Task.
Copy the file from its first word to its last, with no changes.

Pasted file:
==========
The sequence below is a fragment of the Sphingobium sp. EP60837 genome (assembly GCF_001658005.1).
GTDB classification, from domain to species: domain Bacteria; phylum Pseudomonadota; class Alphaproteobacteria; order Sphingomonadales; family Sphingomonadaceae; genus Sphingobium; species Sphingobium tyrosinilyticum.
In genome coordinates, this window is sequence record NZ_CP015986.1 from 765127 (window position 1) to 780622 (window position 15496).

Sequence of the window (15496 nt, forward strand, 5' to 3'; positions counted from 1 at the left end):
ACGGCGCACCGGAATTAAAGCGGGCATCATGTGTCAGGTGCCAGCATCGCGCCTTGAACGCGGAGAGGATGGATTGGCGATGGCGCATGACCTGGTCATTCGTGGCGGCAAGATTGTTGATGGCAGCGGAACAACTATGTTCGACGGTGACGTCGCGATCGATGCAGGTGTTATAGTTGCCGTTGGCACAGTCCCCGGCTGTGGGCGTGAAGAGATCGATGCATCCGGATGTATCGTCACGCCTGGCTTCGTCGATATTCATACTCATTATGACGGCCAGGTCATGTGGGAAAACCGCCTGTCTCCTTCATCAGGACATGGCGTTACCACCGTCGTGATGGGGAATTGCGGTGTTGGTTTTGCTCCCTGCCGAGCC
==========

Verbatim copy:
The sequence below is a fragment of the Sphingobium sp. EP60837 genome (assembly GCF_001658005.1).
GTDB classification, from domain to species: domain Bacteria; phylum Pseudomonadota; class Alphaproteobacteria; order Sphingomonadales; family Sphingomonadaceae; genus Sphingobium; species Sphingobium tyrosinilyticum.
In genome coordinates, this window is sequence record NZ_CP015986.1 from 765127 (window position 1) to 780622 (window position 15496).

Sequence of the window (15496 nt, forward strand, 5' to 3'; positions counted from 1 at the left end):
ACGGCGCACCGGAATTAAAGCGGGCATCATGTGTCAGGTGCCAGCATCGCGCCTTGAACGCGGAGAGGATGGATTGGCGATGGCGCATGACCTGGTCATTCGTGGCGGCAAGATTGTTGATGGCAGCGGAACAACTATGTTCGACGGTGACGTCGCGATCGATGCAGGTGTTATAGTTGCCGTTGGCACAGTCCCCGGCTGTGGGCGTGAAGAGATCGATGCATCCGGATGTATCGTCACGCCTGGCTTCGTCGATATTCATACTCATTATGACGGCCAGGTCATGTGGGAAAACCGCCTGTCTCCTTCATCAGGACATGGCGTTACCACCGTCGTGATGGGGAATTGCGGTGTTGGTTTTGCTCCCTGCCGAGCC